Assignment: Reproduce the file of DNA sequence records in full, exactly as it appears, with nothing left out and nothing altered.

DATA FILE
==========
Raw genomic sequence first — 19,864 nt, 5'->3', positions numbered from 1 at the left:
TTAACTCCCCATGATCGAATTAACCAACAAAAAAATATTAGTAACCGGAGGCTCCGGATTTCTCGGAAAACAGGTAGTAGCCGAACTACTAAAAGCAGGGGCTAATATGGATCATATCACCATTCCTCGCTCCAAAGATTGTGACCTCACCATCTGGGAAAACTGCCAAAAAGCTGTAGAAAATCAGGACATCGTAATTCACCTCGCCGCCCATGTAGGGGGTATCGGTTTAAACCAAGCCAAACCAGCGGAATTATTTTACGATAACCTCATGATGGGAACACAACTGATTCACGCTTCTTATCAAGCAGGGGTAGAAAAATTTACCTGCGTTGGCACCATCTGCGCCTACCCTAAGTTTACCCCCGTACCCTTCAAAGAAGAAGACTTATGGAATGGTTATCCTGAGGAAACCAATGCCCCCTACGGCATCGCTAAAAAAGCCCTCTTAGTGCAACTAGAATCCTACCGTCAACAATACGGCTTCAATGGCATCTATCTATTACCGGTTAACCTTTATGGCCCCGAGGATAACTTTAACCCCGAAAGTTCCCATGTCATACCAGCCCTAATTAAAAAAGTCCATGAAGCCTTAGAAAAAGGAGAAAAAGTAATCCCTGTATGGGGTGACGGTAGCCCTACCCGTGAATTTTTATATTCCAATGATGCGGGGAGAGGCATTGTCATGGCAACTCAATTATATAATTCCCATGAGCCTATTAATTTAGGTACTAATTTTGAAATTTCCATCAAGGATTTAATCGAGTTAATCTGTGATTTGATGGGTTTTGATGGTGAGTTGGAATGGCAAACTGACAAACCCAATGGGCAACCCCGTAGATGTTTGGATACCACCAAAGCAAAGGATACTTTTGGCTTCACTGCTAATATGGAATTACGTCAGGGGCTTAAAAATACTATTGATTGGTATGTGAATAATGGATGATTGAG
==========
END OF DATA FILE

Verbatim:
Raw genomic sequence first — 19,864 nt, 5'->3', positions numbered from 1 at the left:
TTAACTCCCCATGATCGAATTAACCAACAAAAAAATATTAGTAACCGGAGGCTCCGGATTTCTCGGAAAACAGGTAGTAGCCGAACTACTAAAAGCAGGGGCTAATATGGATCATATCACCATTCCTCGCTCCAAAGATTGTGACCTCACCATCTGGGAAAACTGCCAAAAAGCTGTAGAAAATCAGGACATCGTAATTCACCTCGCCGCCCATGTAGGGGGTATCGGTTTAAACCAAGCCAAACCAGCGGAATTATTTTACGATAACCTCATGATGGGAACACAACTGATTCACGCTTCTTATCAAGCAGGGGTAGAAAAATTTACCTGCGTTGGCACCATCTGCGCCTACCCTAAGTTTACCCCCGTACCCTTCAAAGAAGAAGACTTATGGAATGGTTATCCTGAGGAAACCAATGCCCCCTACGGCATCGCTAAAAAAGCCCTCTTAGTGCAACTAGAATCCTACCGTCAACAATACGGCTTCAATGGCATCTATCTATTACCGGTTAACCTTTATGGCCCCGAGGATAACTTTAACCCCGAAAGTTCCCATGTCATACCAGCCCTAATTAAAAAAGTCCATGAAGCCTTAGAAAAAGGAGAAAAAGTAATCCCTGTATGGGGTGACGGTAGCCCTACCCGTGAATTTTTATATTCCAATGATGCGGGGAGAGGCATTGTCATGGCAACTCAATTATATAATTCCCATGAGCCTATTAATTTAGGTACTAATTTTGAAATTTCCATCAAGGATTTAATCGAGTTAATCTGTGATTTGATGGGTTTTGATGGTGAGTTGGAATGGCAAACTGACAAACCCAATGGGCAACCCCGTAGATGTTTGGATACCACCAAAGCAAAGGATACTTTTGGCTTCACTGCTAATATGGAATTACGTCAGGGGCTTAAAAATACTATTGATTGGTATGTGAATAATGGATGATTGAG